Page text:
14 April 2021
2 min read
Financial crime specialists Rahman Ravelli explains why we should not be surprised by multilateral development banks taking more punitive action.
As the coronavirus started to take hold around the globe last year, its likely effect was discussed and debated and courses of action were agreed, adopted and acted upon.
Arguably, one of the most significant areas of activity was the huge amount of multilateral development bank (MDB) funds invested in programmes to fight the pandemic. The scale of the response was large and impressive. At the time, Rahman Ravelli and other defence firms predicted that the huge influx of MDB funds would lead to a steep increase in enforcement activity. There is now evidence proving this to be the case.
Recently-released statistics show that the increased availability of funds brought with it many more examples of wrongdoing in relation to MDB projects. Last year, the World Bank debarred 267 firms and individuals – a 45% increase on the previous year and 72% up on the total for 2018. Yet while the increase is fairly stark, it is unsurprising.
MDBs positioned themselves at the forefront of the battle to tackle the economic havoc that COVID-19 wrought on the world. Considering their remit to bolster lending when more traditional sources have dried up, MDBs are among the primary organisations the world looks to when attempting to devise and execute recovery efforts. By this time last year, the pandemic had gathered pace and the World Bank and other major MDBs had announced plans to supply more than a quarter of a trillion dollars in coronavirus-related funding by summer of 2021. Such funding was to be used for the all-important construction of sanitation systems, medical supply production facilities, hospitals and testing centres. A proportion of it was also to be targeted towards local banks to act as a vital stimulus to trade and ensure that credit was available to small and medium-sized businesses whose activities were threatened by the virus.
There was never any doubt that such a sizeable injection of much-needed funding would help generate economic activity in countries that were struggling to cope with the damage being inflicted on businesses; many of which may already have been at risk before they had to wrestle with the devastating effects of a pandemic. But while this flood of MDB cash was a major, vital boost for struggling countries, it inevitably created many opportunities for corruption and fraud. This is reflected in the rise in World Bank debarments.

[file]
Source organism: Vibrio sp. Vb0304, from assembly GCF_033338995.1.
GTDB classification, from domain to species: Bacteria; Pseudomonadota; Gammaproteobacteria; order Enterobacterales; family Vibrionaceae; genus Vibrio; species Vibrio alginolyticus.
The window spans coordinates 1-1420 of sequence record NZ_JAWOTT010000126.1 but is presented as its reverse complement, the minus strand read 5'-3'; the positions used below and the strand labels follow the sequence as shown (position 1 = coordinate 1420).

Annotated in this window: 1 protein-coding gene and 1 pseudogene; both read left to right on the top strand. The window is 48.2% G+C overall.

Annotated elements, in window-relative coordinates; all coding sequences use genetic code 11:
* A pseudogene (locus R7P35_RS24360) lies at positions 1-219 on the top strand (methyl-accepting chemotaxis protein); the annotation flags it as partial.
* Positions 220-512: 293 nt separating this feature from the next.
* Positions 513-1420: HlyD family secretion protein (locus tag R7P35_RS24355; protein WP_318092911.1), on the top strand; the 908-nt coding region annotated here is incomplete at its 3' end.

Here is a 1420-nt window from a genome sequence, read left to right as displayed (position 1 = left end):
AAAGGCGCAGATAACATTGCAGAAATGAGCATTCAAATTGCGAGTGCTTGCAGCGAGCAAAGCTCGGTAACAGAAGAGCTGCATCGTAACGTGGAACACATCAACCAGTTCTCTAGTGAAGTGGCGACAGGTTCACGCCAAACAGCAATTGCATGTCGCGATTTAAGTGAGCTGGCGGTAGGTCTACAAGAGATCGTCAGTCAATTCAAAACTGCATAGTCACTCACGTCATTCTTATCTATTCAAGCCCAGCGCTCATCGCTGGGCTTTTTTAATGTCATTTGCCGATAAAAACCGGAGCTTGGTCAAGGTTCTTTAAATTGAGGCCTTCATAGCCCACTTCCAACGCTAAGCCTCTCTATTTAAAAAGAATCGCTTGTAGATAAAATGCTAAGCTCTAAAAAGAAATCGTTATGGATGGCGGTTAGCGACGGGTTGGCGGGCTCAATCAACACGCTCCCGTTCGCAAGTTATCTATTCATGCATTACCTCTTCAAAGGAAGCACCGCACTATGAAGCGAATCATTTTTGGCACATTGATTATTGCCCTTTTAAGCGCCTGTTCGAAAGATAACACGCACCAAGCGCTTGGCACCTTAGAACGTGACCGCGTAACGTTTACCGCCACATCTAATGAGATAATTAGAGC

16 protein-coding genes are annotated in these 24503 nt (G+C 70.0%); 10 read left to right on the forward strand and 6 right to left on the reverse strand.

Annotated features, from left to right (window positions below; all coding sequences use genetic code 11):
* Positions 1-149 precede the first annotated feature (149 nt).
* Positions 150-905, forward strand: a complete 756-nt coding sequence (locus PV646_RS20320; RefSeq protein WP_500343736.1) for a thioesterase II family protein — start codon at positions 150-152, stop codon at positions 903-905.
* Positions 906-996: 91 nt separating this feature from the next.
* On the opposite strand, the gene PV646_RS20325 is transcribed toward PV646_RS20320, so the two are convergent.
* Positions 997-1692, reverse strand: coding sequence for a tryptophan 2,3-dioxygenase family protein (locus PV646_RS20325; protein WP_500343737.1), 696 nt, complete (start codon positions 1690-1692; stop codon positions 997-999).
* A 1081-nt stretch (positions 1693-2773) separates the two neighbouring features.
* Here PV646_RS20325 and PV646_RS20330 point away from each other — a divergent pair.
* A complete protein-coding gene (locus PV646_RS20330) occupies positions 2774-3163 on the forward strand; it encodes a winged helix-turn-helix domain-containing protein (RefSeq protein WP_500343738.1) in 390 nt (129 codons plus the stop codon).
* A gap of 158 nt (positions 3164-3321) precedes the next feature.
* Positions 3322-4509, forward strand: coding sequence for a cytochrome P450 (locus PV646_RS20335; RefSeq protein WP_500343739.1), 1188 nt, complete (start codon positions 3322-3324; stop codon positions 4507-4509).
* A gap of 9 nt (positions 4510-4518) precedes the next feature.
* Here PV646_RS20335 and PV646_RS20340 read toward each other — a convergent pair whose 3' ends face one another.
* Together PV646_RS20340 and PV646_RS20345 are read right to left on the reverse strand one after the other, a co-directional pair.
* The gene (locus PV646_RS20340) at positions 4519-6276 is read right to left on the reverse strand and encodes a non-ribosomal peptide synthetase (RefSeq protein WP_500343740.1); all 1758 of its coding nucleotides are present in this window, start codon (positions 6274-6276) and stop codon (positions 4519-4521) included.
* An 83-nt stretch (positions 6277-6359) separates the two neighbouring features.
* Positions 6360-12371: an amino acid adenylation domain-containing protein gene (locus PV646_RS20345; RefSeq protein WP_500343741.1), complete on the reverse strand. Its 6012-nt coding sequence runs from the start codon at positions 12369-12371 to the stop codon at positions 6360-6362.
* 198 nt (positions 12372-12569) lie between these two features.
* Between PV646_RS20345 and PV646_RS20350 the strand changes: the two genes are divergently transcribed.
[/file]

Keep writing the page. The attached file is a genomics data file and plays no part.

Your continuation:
While MDBs are quite rightly seen as the funders of desperately-needed projects, they are also adept at monitoring just what is done with that money when it “hits the ground’’. It was to be expected that the investigatory arms of the MDBs would strengthen their attempts to identify and punish those committing – or attempting to commit - wrongdoing relating to the projects that were receiving coronavirus-related funding.
But it is important to emphasise that the World Bank figures cannot be seen as a one-off. The increase in MDB debarments is a trend that is only likely to continue. The pandemic is far from over, its effects are likely to be felt for many years and MDB-financed projects given the go-ahead as a response to it are likely to be ongoing well into the future. As a result, the increased opportunities for wrongdoing will remain – as will the likelihood of individuals and companies looking to take advantage of them.
With the recent news that the World Bank is now debarring firms based on an extraordinarily broad interpretation of what it defines as an agent, companies involved in MDB-financed projects will now need to disclose details of anyone who may be receiving payments; regardless of whether or not they are actually agents. See, e.g., World Bank Sanctions Board Decision No. 131 (8 March 2021). This is likely to have a knock-on effect in terms of the numbers of investigations conducted which, in turn, is likely to lead to further increases in the debarment figures.
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